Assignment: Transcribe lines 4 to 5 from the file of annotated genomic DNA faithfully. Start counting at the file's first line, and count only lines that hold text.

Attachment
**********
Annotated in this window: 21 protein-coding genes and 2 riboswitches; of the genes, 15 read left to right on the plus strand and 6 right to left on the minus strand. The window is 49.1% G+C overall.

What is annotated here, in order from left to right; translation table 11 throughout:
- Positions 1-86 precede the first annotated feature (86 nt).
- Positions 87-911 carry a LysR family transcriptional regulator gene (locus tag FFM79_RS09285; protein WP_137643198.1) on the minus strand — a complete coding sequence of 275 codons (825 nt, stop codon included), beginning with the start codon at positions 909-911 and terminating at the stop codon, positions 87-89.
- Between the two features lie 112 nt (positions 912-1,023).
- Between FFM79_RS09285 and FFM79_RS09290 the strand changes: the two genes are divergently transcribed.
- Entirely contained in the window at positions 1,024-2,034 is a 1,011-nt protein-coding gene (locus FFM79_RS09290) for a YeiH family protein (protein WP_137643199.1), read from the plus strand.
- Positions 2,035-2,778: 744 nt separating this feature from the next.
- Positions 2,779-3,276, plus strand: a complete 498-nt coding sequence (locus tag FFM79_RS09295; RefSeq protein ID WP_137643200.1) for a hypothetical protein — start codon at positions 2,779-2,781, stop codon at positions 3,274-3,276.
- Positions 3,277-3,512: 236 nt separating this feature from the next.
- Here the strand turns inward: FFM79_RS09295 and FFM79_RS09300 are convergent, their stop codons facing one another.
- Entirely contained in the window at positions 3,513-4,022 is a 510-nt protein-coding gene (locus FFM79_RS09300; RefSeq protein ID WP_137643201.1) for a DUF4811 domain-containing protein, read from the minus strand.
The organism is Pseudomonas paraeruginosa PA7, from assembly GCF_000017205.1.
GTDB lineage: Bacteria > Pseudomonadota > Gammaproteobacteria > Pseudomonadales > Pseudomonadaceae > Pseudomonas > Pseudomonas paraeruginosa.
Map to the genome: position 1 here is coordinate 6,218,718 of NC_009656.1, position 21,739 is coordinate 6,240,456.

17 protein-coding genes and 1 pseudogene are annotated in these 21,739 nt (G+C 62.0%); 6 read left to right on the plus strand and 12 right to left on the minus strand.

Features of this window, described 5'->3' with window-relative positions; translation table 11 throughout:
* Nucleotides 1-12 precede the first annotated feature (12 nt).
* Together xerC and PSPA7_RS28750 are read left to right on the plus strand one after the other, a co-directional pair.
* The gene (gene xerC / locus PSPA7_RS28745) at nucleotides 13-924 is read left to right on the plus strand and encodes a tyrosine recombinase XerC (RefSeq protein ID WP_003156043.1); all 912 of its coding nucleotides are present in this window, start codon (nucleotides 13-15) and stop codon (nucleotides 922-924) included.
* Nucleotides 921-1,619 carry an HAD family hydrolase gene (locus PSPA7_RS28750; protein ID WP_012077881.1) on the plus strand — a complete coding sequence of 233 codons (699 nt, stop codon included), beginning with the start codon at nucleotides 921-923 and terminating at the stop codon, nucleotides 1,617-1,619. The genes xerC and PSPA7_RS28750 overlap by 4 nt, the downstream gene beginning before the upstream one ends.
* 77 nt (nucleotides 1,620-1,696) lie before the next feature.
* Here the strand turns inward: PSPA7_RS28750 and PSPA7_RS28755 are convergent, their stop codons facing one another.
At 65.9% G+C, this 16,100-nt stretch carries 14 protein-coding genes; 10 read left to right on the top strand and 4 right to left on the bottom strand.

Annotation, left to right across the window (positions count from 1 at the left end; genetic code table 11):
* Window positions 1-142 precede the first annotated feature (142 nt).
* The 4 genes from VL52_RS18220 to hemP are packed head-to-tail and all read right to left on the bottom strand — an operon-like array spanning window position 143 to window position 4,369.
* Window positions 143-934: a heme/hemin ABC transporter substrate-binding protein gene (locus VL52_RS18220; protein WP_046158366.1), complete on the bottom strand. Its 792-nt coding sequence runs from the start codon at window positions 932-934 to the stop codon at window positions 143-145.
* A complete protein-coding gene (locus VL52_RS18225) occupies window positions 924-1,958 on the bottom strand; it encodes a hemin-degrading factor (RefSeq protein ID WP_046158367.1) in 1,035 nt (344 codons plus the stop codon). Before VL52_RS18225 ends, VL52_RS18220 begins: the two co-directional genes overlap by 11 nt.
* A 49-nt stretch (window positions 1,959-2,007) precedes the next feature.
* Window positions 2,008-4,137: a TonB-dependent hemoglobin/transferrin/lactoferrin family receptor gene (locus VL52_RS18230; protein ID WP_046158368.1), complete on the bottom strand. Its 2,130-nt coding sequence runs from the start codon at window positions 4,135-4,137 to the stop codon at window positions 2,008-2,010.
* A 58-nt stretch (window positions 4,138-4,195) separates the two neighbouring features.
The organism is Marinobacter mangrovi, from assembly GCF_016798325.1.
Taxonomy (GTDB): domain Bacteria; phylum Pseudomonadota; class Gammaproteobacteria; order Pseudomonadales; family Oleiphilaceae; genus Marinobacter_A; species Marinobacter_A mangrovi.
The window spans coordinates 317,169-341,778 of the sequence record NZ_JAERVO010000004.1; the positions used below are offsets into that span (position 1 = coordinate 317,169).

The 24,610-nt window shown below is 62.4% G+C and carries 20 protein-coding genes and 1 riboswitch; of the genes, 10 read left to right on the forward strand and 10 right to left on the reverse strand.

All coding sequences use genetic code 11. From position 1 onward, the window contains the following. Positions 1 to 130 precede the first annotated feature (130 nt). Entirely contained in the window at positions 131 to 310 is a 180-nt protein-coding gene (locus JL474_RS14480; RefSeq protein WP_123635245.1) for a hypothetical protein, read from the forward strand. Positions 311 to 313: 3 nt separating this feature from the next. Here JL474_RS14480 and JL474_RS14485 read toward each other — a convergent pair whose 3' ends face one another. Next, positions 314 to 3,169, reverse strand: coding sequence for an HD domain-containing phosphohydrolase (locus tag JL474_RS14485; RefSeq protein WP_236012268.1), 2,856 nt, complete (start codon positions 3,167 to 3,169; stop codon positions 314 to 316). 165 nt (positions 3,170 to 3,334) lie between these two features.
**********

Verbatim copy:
- Positions 87-911 carry a LysR family transcriptional regulator gene (locus tag FFM79_RS09285; protein WP_137643198.1) on the minus strand — a complete coding sequence of 275 codons (825 nt, stop codon included), beginning with the start codon at positions 909-911 and terminating at the stop codon, positions 87-89.
- Between the two features lie 112 nt (positions 912-1,023).